Premier Peter Gutwein
As I’ve said consistently our number one priority as we continue to manage our way through COVID is to keep Tasmanians safe and secure.
Yesterday, I confirmed that we had a positive case.
We confirmed that a man in his 60s had returned from receiving medical treatment in Victoria and had tested positive here in Tasmania.
The man was tested in Melbourne and had returned a negative test, was then medically transported between the two state hospital facilities with infectious management and protocols followed.
I’m advised that the man who is under appropriate care at the North West Regional Hospital is in a stable condition and I wish him well for his recovery.
I do want to acknowledge the staff at the North West Regional Hospital and those involved in medical transport for following the necessary protocols.
Even with the patient having tested negative prior to transport, it shows how important it is to follow the health and safety processes in place regardless.
Dr Veitch will speak more about this, but I understand two health workers at North West Regional Hospital, who were wearing full PPE, will furlough just out of an abundance of caution.
I fully support this proactive approach to ensure the safety and wellbeing of healthcare staff and patients.
I want to just say to all Tasmanians and especially, you know, when you consider what has occurred in New Zealand overnight in terms of the lockdown in Auckland, we are in a good position in Tasmania, but we don’t need to look too far away to see how quickly things can turn, how quickly the situation can escalate.
We must continue to follow the health advice, we must continue to be responsible, follow the rules and we must ensure we don’t let down our guard.
With more than 400 cases in Victoria today and 21 deaths, my thoughts are with our friends and family that are across the Strait there in Victoria. They are, as I said, in the fight of their lives at the moment.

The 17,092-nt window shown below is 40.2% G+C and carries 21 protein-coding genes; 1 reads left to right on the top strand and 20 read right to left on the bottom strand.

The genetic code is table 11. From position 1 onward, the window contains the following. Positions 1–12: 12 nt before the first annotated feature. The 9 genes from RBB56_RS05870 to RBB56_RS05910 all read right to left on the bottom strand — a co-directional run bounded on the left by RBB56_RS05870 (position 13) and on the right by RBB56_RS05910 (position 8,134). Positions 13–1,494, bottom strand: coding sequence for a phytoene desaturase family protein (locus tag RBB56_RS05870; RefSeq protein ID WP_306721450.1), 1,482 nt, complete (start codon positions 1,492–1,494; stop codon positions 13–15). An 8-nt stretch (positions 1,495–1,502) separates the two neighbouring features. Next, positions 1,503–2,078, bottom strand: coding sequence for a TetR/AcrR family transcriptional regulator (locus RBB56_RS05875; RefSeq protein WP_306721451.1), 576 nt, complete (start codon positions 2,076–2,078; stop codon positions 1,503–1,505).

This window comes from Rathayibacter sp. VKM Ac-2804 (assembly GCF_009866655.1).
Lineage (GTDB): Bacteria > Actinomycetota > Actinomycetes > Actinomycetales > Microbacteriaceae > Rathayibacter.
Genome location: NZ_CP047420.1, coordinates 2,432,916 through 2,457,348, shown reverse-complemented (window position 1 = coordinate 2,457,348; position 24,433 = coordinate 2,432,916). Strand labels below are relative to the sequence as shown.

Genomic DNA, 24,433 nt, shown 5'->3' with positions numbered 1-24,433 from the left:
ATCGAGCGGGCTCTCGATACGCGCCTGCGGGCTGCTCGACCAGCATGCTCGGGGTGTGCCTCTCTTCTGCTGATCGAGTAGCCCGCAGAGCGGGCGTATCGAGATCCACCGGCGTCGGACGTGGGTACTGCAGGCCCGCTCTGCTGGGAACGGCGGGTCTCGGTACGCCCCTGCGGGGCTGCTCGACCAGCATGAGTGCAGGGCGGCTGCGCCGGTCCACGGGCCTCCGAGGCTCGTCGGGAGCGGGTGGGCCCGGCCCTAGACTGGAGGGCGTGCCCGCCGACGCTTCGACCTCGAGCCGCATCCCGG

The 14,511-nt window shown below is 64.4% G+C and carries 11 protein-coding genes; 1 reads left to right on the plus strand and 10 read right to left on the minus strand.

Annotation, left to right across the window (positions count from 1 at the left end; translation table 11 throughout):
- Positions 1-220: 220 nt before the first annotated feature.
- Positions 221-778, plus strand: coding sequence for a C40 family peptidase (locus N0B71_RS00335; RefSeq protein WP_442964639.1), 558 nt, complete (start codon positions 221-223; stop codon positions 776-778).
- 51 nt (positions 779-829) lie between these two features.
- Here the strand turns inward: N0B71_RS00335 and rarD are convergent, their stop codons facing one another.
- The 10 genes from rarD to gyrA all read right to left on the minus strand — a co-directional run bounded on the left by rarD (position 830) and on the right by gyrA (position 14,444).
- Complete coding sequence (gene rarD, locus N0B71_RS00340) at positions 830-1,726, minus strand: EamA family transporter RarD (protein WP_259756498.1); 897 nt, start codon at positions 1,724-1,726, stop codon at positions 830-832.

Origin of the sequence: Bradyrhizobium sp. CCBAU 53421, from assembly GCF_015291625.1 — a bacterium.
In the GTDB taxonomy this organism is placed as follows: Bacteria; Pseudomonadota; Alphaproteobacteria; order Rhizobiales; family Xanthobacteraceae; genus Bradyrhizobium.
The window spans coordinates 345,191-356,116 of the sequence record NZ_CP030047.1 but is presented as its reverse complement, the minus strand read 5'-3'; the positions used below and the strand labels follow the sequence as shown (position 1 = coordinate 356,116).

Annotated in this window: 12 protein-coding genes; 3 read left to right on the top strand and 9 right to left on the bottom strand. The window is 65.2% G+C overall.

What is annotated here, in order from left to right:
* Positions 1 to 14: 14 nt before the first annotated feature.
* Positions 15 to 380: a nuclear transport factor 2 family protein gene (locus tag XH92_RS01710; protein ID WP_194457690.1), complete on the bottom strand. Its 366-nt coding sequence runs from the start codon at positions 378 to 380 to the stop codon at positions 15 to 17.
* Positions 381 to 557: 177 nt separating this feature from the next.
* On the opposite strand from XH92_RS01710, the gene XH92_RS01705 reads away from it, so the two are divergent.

Until a vaccine is found, nowhere is immune.
We have to be sensible and responsible in our management of the virus and our phased recovery process.
The last thing that I want to see is businesses in Tasmania back in lockdown and so, our commitment is that we will continue our vigilant approach to managing the situation closely, and I encourage all Tasmanians to continue to work together, to follow the rules, to do the right things, so that we can manage the virus in this state effectively, as we are at the moment but, importantly, so that we do not run the risk of facing what other states and other countries are now facing.
For Tasmanians this means maintaining good hygiene practices.
Wash and sanitise your hands regularly, wherever possible stay one and-a-half metres from people and remember the social distancing rules.
If you are unwell, and I want to stress this, if you are unwell, do not go to work, get a test.
We announced last week that we’ll provide support for casual and low-income Tasmanians in terms of supporting them whilst they wait for the result of their test.
It is so important.
You know, when you consider what has occurred in Victoria where too many people went to work unwell when they shouldn’t have done.
We must continue to follow the rules here.
At the moment, our testing is still strong.
Around 730 tests done in the last 24 hours, and now more than 75,000 Tasmanians, in fact closing in on 76,000 Tasmanians, have now had a test. These are good results and we must keep it up.
I want to just touch on the issue of alerting Tasmanians yesterday.
We have been transparent and open in Tasmanians about this, and we will continue to be so.
But I do want to make the point that we will see positive cases over time. We have made that point clear.
Our strong border protocols are doing what they are designed to do.
But for Tasmanians, you know, at the moment, I know that there is a level of anxiety out there in our community, and watching what’s occurring in other jurisdictions, many people are fearful.
You know, our systems are in place. We have strong border control, we have rapid response capability, our tracking and tracing is ready, should we require it.
The most important thing that Tasmanians can do is to continue to follow the rules, take personal responsibility, ensure that you’re following the rules with good hygiene, with social distancing, that they take responsibility for themselves, for their community and, importantly, for all Tasmanians.
I’ll hand over to Dr Veitch to make some comments on the case.